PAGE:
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Archive for January 21st, 2009

Novell Teaming on SLES

January 21st, 2009 by

As per the request of Andrew Wafaa, I thought I’d set up a quick guide to how I got teaming running on SLES.  The documentation for Teaming on the administrative end was relatively sparse, but the installation guide was sufficient for most purposes.

Read on to learn more about Teaming and SLES…


Controlling your minions with Ruby and Capistrano

January 21st, 2009 by

Welcome to yet another installment of our Ruby mini-series.  Capistrano (http://capify.org/) is a DSL written in Ruby for automating common tasks.  While Capistrano is more often used for Rails deployment, it can easily be used for system automation as well.

A while back, I put together a presentation for the local Ruby user’s group.  The presentation covers a very brief intro to Capistrano for simple system automation.  You can download it here.  I’m aware of at least one typo (a missing single quote) in the slides, there may be others.

Rather than repeat myself here, I’ll let the PDF do the talking.  For the official documentation, see http://capify.org/getting-started

Flashrom Utility for LINUX (part1)

January 21st, 2009 by

This blog entry is a little bit OffTopic. I’m writing not about an openSUSE Theme, but about
Linux. Last week i’ve chatted with the guys in #coreboot @ freenode and it was very
interesting. This article based on an collaborative PR Project from Carl-Daniel Hailfinger. This first Part of the Article presents Flashrom. The next Article presents Coreboot. The web site of that project is:


The flash utility is known as “Flashrom”.

Flashrom is a universal flash programming utility used to detect, read, erase, or write BIOS
chips (parallel, LPC, FWH and SPI technologies) in various packages (DIP, PLCC, SOIC).
It can be used to flash firmware images such as traditional BIOS or coreboot or to back up
the existing firmware.

Everybody who does not want to boot DOS or Windows just to perform a BIOS update can use
flashrom. It does not require a graphics card, monitor or keyboard and can even be used
over SSH on a remote machine. You do not have to reboot to run flashrom, but it is recommended
to reboot after a successful update. Many people are using flashrom as a replacement for
the various AMI/Award/Phoenix BIOS flashing tools out there.

Flashrom supports over 100 flash chips and it is really easy to add support for a new chip
if your board happens to have an unsupported chip.

Flashrom has its own home page: http://www.coreboot.org/Flashrom

It is free software released under the terms of the GNU General Public License version 2.

Flashrom is a “normal” user space application, but it requires superuser privileges.
Some hardened kernels (which deny access to physical memory) do not support flashrom, but
most distributions out there work fine.

Of course, the usual requirements for BIOS updates apply here as well. You should have a
stable power supply. Switching the machine off during flashing will make your machine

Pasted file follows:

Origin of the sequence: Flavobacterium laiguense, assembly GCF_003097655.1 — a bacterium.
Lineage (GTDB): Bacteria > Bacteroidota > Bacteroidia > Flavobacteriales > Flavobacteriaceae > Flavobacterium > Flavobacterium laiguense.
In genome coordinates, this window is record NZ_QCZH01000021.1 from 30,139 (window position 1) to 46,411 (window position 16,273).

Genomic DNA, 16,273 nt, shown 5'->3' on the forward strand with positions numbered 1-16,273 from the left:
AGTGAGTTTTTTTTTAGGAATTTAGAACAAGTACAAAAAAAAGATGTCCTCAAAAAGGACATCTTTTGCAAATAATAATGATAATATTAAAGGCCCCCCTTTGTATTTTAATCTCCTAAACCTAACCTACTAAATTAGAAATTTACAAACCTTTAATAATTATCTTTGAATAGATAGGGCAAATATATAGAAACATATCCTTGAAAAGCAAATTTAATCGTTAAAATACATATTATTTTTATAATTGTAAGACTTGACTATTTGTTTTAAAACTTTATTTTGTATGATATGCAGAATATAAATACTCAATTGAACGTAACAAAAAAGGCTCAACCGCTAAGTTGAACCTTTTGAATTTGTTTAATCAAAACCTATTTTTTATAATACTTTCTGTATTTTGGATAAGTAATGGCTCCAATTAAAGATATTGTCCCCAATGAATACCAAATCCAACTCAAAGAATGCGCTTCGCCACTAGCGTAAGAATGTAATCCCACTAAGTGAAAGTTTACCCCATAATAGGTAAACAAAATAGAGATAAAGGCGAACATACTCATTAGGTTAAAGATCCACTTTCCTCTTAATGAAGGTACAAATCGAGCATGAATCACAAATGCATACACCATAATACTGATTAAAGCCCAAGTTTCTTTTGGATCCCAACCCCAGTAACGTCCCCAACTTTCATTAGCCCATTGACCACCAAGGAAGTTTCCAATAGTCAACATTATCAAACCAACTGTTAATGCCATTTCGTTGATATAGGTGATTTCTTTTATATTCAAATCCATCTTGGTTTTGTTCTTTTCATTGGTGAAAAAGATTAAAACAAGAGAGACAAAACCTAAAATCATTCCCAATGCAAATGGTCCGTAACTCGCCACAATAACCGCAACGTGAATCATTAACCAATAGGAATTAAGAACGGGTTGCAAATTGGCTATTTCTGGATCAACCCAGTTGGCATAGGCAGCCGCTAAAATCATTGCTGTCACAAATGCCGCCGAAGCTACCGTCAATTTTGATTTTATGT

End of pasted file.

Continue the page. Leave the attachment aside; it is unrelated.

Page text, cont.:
unbootable. Since flashrom treats BIOS files as opaque blobs, you usually do not get any
of the failover/dual BIOS features advertised on some boards.

Backup the current BIOS image into a file:

$ flashrom -r backup.bin

For other usage instructions, please refer to the flashrom home page or the man page.

In case something goes wrong, do NOT reboot, but join #coreboot @freenode and tell the
flashrom developers about it. As long as the machine is still running, there is a good
chance that everything can be fixed.


January 21st, 2009 by

openFATE is now up and running for a few days. openFATE is, in case you missed the announcement, the community accessible feature- and requirements tracking for the openSUSE distribution. We developed and used the FATE system (which has some more components than just openFATE) before internally, but since we want to really open up development it was a logical decision to find a good way to let the community participate.

openFATE is not a stand alone system. The openSUSE distribution is as you know the base for our enterprise products. That means that discussions we do around openSUSE features sometimes have impact on what happens in the enterprise products later on, or vice versa. If features become important for SLE that also might have importance for openSUSE.

That is implemented in openFATE. It is connected to a common database which holds all information about features for all products. A chain of tools filters out information that can not go public.

It is basically about the SUSE Linux product family, where the openSUSE distribution and the SLE products are part of. If a community member gives input on a feature which has a product context for the SLE product, the input
is seen by the SLE product- and project manager as well as the involved developers. I think it is important to realise that this is part of our understanding of open development. openSUSE is not cut off the things we’re doing for SLE, but can have a direct influence.

So far we nearly had 300 changes to existing features and a whole bunch of new feature requests from the community. That is a very good result for the first few days I think. Please keep on giving your input. We are happy to see people involved in product planing, eg. for openSUSE 11.2 .